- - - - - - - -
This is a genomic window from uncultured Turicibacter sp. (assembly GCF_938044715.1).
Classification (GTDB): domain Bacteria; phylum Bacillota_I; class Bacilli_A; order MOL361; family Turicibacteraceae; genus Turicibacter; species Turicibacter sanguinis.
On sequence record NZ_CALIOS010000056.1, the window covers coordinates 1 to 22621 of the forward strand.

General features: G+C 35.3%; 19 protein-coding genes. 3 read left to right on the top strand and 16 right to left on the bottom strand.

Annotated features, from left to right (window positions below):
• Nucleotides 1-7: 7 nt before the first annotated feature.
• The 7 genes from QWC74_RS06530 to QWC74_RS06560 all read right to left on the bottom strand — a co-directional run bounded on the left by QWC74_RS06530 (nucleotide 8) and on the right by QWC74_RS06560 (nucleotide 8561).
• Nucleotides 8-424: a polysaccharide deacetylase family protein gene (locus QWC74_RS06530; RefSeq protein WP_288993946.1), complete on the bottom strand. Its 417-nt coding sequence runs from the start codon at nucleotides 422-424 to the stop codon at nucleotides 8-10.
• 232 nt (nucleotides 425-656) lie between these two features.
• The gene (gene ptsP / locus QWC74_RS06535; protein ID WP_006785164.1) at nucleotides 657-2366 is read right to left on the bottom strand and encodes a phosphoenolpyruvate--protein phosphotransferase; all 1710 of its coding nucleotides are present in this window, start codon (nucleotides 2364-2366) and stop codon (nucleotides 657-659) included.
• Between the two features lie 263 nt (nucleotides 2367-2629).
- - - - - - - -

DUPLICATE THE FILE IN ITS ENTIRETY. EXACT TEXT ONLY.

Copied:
This is a genomic window from uncultured Turicibacter sp. (assembly GCF_938044715.1).
Classification (GTDB): domain Bacteria; phylum Bacillota_I; class Bacilli_A; order MOL361; family Turicibacteraceae; genus Turicibacter; species Turicibacter sanguinis.
On sequence record NZ_CALIOS010000056.1, the window covers coordinates 1 to 22621 of the forward strand.

General features: G+C 35.3%; 19 protein-coding genes. 3 read left to right on the top strand and 16 right to left on the bottom strand.

Annotated features, from left to right (window positions below):
• Nucleotides 1-7: 7 nt before the first annotated feature.
• The 7 genes from QWC74_RS06530 to QWC74_RS06560 all read right to left on the bottom strand — a co-directional run bounded on the left by QWC74_RS06530 (nucleotide 8) and on the right by QWC74_RS06560 (nucleotide 8561).
• Nucleotides 8-424: a polysaccharide deacetylase family protein gene (locus QWC74_RS06530; RefSeq protein WP_288993946.1), complete on the bottom strand. Its 417-nt coding sequence runs from the start codon at nucleotides 422-424 to the stop codon at nucleotides 8-10.
• 232 nt (nucleotides 425-656) lie between these two features.
• The gene (gene ptsP / locus QWC74_RS06535; protein ID WP_006785164.1) at nucleotides 657-2366 is read right to left on the bottom strand and encodes a phosphoenolpyruvate--protein phosphotransferase; all 1710 of its coding nucleotides are present in this window, start codon (nucleotides 2364-2366) and stop codon (nucleotides 657-659) included.
• Between the two features lie 263 nt (nucleotides 2367-2629).